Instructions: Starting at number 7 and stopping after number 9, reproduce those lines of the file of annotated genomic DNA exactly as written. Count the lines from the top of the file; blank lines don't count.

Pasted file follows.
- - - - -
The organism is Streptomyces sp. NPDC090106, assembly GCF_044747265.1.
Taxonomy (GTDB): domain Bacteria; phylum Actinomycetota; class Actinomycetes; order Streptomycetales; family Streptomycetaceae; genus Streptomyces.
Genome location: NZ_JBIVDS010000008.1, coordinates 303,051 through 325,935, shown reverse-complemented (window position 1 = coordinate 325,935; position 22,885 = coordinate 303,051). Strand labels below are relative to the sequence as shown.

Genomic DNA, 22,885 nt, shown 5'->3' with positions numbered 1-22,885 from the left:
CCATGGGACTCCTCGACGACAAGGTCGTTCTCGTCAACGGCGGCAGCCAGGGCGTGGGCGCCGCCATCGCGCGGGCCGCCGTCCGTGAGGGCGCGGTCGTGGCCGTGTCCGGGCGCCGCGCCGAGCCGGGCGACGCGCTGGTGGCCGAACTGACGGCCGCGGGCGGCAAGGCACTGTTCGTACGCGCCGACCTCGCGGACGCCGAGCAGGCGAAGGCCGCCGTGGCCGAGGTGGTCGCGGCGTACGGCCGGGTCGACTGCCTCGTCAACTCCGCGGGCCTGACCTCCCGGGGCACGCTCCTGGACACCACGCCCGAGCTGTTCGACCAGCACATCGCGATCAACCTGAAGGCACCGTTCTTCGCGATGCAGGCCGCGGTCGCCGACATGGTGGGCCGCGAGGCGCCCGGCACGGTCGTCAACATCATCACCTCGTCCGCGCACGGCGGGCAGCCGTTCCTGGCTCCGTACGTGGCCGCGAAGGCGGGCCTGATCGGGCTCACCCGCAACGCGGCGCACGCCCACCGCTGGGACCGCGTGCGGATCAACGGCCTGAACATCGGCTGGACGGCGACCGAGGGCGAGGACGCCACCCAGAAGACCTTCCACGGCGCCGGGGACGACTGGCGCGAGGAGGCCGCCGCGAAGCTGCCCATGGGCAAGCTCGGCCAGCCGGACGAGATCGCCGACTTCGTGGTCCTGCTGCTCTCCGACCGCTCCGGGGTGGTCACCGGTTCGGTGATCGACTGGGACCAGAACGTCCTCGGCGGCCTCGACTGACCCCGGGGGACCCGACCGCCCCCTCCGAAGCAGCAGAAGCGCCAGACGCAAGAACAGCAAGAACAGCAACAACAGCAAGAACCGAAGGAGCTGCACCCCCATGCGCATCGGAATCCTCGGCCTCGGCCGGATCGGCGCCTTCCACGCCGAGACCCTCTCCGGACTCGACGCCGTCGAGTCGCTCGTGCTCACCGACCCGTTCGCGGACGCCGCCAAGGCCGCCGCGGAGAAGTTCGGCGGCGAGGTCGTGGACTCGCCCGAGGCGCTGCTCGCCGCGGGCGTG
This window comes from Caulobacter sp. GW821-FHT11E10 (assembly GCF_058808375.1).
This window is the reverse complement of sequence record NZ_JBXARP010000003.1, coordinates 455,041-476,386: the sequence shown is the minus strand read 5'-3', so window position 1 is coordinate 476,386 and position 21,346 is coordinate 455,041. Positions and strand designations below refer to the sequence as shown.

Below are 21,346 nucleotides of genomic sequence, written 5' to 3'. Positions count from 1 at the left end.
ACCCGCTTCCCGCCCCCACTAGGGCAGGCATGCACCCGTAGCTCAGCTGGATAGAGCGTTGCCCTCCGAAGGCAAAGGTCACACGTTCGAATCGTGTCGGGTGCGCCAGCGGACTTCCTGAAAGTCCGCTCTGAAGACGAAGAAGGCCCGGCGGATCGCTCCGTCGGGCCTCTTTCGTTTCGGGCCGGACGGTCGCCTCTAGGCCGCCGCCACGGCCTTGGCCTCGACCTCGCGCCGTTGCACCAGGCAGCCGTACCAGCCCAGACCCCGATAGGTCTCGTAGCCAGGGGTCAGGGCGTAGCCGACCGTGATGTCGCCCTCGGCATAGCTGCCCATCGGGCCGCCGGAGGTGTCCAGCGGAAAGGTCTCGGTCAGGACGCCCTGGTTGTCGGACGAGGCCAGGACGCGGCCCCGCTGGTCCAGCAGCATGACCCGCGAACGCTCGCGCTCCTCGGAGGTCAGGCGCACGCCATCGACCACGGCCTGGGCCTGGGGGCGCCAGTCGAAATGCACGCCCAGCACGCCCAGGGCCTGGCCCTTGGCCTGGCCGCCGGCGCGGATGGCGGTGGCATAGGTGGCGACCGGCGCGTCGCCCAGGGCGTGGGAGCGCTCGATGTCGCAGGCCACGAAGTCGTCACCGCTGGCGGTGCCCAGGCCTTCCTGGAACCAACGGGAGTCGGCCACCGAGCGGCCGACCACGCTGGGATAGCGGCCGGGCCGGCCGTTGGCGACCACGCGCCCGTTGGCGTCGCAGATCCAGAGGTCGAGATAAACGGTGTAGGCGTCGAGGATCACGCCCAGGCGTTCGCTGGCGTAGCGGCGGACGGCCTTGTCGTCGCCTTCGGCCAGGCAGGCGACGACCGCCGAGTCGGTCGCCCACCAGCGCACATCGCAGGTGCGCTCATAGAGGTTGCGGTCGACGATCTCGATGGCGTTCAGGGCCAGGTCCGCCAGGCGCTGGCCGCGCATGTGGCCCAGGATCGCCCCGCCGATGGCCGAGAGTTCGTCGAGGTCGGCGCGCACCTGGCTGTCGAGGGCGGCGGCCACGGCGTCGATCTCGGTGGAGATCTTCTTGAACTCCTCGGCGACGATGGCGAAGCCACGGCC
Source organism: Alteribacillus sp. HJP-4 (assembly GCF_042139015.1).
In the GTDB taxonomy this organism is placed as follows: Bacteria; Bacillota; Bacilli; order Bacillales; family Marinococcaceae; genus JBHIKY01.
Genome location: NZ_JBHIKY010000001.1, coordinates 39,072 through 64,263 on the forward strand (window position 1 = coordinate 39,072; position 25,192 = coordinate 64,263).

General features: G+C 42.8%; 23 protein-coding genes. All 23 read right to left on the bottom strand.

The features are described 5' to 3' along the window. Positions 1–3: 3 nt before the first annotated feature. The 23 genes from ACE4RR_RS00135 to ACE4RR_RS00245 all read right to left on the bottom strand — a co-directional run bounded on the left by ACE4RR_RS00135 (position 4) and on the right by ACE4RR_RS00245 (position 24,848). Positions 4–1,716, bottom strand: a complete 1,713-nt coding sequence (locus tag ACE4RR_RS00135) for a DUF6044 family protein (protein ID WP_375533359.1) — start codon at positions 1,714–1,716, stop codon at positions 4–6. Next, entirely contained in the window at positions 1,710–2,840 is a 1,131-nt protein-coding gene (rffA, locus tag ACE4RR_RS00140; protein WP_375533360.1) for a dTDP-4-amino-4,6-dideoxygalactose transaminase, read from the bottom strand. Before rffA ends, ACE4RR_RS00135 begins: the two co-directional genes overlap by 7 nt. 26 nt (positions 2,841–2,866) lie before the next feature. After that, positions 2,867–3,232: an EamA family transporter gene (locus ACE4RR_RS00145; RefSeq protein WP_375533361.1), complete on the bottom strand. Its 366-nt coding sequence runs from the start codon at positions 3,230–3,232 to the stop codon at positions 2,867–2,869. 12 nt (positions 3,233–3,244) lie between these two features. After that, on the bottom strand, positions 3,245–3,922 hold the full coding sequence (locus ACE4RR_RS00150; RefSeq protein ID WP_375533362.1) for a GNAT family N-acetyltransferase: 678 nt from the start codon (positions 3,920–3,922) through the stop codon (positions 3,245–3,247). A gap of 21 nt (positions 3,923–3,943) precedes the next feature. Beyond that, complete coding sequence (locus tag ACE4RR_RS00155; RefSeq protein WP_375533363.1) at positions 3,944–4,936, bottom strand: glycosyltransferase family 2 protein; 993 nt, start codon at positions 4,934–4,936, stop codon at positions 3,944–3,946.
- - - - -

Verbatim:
This window is the reverse complement of sequence record NZ_JBXARP010000003.1, coordinates 455,041-476,386: the sequence shown is the minus strand read 5'-3', so window position 1 is coordinate 476,386 and position 21,346 is coordinate 455,041. Positions and strand designations below refer to the sequence as shown.

Below are 21,346 nucleotides of genomic sequence, written 5' to 3'. Positions count from 1 at the left end.
ACCCGCTTCCCGCCCCCACTAGGGCAGGCATGCACCCGTAGCTCAGCTGGATAGAGCGTTGCCCTCCGAAGGCAAAGGTCACACGTTCGAATCGTGTCGGGTGCGCCAGCGGACTTCCTGAAAGTCCGCTCTGAAGACGAAGAAGGCCCGGCGGATCGCTCCGTCGGGCCTCTTTCGTTTCGGGCCGGACGGTCGCCTCTAGGCCGCCGCCACGGCCTTGGCCTCGACCTCGCGCCGTTGCACCAGGCAGCCGTACCAGCCCAGACCCCGATAGGTCTCGTAGCCAGGGGTCAGGGCGTAGCCGACCGTGATGTCGCCCTCGGCATAGCTGCCCATCGGGCCGCCGGAGGTGTCCAGCGGAAAGGTCTCGGTCAGGACGCCCTGGTTGTCGGACGAGGCCAGGACGCGGCCCCGCTGGTCCAGCAGCATGACCCGCGAACGCTCGCGCTCCTCGGAGGTCAGGCGCACGCCATCGACCACGGCCTGGGCCTGGGGGCGCCAGTCGAAATGCACGCCCAGCACGCCCAGGGCCTGGCCCTTGGCCTGGCCGCCGGCGCGGATGGCGGTGGCATAGGTGGCGACCGGCGCGTCGCCCAGGGCGTGGGAGCGCTCGATGTCGCAGGCCACGAAGTCGTCACCGCTGGCGGTGCCCAGGCCTTCCTGGAACCAACGGGAGTCGGCCACCGAGCGGCCGACCACGCTGGGATAGCGGCCGGGCCGGCCGTTGGCGACCACGCGCCCGTTGGCGTCGCAGATCCAGAGGTCGAGATAAACGGTGTAGGCGTCGAGGATCACGCCCAGGCGTTCGCTGGCGTAGCGGCGGACGGCCTTGTCGTCGCCTTCGGCCAGGCAGGCGACGACCGCCGAGTCGGTCGCCCACCAGCGCACATCGCAGGTGCGCTCATAGAGGTTGCGGTCGACGATCTCGATGGCGTTCAGGGCCAGGTCCGCCAGGCGCTGGCCGCGCATGTGGCCCAGGATCGCCCCGCCGATGGCCGAGAGTTCGTCGAGGTCGGCGCGCACCTGGCTGTCGAGGGCGGCGGCCACGGCGTCGATCTCGGTGGAGATCTTCTTGAACTCCTCGGCGACGATGGCGAAGCCACGGCC